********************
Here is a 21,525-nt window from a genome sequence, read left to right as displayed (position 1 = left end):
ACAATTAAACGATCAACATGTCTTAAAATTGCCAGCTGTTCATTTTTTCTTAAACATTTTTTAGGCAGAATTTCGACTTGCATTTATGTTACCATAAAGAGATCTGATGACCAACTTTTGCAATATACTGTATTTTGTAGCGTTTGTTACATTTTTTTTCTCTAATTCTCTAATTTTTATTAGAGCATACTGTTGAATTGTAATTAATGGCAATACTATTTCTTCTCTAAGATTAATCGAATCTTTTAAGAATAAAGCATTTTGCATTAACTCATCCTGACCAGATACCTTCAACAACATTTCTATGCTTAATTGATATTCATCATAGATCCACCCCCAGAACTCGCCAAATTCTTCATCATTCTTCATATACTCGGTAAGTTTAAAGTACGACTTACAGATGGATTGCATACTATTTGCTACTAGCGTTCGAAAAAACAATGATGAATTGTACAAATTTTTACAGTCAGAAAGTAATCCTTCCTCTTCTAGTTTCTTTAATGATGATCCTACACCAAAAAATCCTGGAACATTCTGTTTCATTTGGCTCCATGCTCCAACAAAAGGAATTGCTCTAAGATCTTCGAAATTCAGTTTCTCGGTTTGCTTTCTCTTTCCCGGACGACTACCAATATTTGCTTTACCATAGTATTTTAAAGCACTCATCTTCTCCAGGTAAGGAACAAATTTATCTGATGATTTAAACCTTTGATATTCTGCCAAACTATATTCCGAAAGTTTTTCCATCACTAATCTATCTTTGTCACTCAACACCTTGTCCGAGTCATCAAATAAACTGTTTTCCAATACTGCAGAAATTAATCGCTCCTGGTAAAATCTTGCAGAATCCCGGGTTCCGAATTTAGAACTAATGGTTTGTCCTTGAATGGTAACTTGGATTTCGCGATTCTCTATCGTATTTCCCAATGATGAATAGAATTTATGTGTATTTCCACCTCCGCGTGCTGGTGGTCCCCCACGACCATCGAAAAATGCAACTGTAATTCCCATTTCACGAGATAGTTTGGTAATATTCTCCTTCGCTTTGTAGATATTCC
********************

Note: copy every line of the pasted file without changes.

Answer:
Here is a 21,525-nt window from a genome sequence, read left to right as displayed (position 1 = left end):
ACAATTAAACGATCAACATGTCTTAAAATTGCCAGCTGTTCATTTTTTCTTAAACATTTTTTAGGCAGAATTTCGACTTGCATTTATGTTACCATAAAGAGATCTGATGACCAACTTTTGCAATATACTGTATTTTGTAGCGTTTGTTACATTTTTTTTCTCTAATTCTCTAATTTTTATTAGAGCATACTGTTGAATTGTAATTAATGGCAATACTATTTCTTCTCTAAGATTAATCGAATCTTTTAAGAATAAAGCATTTTGCATTAACTCATCCTGACCAGATACCTTCAACAACATTTCTATGCTTAATTGATATTCATCATAGATCCACCCCCAGAACTCGCCAAATTCTTCATCATTCTTCATATACTCGGTAAGTTTAAAGTACGACTTACAGATGGATTGCATACTATTTGCTACTAGCGTTCGAAAAAACAATGATGAATTGTACAAATTTTTACAGTCAGAAAGTAATCCTTCCTCTTCTAGTTTCTTTAATGATGATCCTACACCAAAAAATCCTGGAACATTCTGTTTCATTTGGCTCCATGCTCCAACAAAAGGAATTGCTCTAAGATCTTCGAAATTCAGTTTCTCGGTTTGCTTTCTCTTTCCCGGACGACTACCAATATTTGCTTTACCATAGTATTTTAAAGCACTCATCTTCTCCAGGTAAGGAACAAATTTATCTGATGATTTAAACCTTTGATATTCTGCCAAACTATATTCCGAAAGTTTTTCCATCACTAATCTATCTTTGTCACTCAACACCTTGTCCGAGTCATCAAATAAACTGTTTTCCAATACTGCAGAAATTAATCGCTCCTGGTAAAATCTTGCAGAATCCCGGGTTCCGAATTTAGAACTAATGGTTTGTCCTTGAATGGTAACTTGGATTTCGCGATTCTCTATCGTATTTCCCAATGATGAATAGAATTTATGTGTATTTCCACCTCCGCGTGCTGGTGGTCCCCCACGACCATCGAAAAATGCAACTGTAATTCCCATTTCACGAGATAGTTTGGTAATATTCTCCTTCGCTTTGTAGATATTCC